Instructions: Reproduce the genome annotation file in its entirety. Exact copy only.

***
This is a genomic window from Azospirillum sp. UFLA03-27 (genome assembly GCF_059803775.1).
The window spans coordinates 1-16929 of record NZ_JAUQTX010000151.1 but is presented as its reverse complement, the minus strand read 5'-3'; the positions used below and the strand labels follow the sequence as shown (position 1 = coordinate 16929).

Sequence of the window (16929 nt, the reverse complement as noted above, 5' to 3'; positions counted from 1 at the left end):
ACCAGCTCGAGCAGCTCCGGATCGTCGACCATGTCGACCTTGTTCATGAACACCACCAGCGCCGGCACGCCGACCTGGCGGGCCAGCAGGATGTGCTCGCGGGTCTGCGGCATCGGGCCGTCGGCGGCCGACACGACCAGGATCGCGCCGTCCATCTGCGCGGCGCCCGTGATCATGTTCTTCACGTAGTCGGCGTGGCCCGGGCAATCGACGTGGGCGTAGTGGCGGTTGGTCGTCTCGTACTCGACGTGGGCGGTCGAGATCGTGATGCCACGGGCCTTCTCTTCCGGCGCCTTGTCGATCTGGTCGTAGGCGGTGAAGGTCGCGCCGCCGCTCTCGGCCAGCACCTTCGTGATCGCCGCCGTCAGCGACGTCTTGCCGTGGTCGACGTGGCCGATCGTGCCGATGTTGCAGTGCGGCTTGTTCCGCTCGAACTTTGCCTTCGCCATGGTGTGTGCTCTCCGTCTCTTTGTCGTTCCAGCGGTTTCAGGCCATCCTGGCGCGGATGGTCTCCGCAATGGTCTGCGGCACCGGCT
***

This is a genomic window from Azospirillum sp. UFLA03-27 (genome assembly GCF_059803775.1).
The window spans coordinates 1-16929 of record NZ_JAUQTX010000151.1 but is presented as its reverse complement, the minus strand read 5'-3'; the positions used below and the strand labels follow the sequence as shown (position 1 = coordinate 16929).

Sequence of the window (16929 nt, the reverse complement as noted above, 5' to 3'; positions counted from 1 at the left end):
ACCAGCTCGAGCAGCTCCGGATCGTCGACCATGTCGACCTTGTTCATGAACACCACCAGCGCCGGCACGCCGACCTGGCGGGCCAGCAGGATGTGCTCGCGGGTCTGCGGCATCGGGCCGTCGGCGGCCGACACGACCAGGATCGCGCCGTCCATCTGCGCGGCGCCCGTGATCATGTTCTTCACGTAGTCGGCGTGGCCCGGGCAATCGACGTGGGCGTAGTGGCGGTTGGTCGTCTCGTACTCGACGTGGGCGGTCGAGATCGTGATGCCACGGGCCTTCTCTTCCGGCGCCTTGTCGATCTGGTCGTAGGCGGTGAAGGTCGCGCCGCCGCTCTCGGCCAGCACCTTCGTGATCGCCGCCGTCAGCGACGTCTTGCCGTGGTCGACGTGGCCGATCGTGCCGATGTTGCAGTGCGGCTTGTTCCGCTCGAACTTTGCCTTCGCCATGGTGTGTGCTCTCCGTCTCTTTGTCGTTCCAGCGGTTTCAGGCCATCCTGGCGCGGATGGTCTCCGCAATGGTCTGCGGCACCGGCT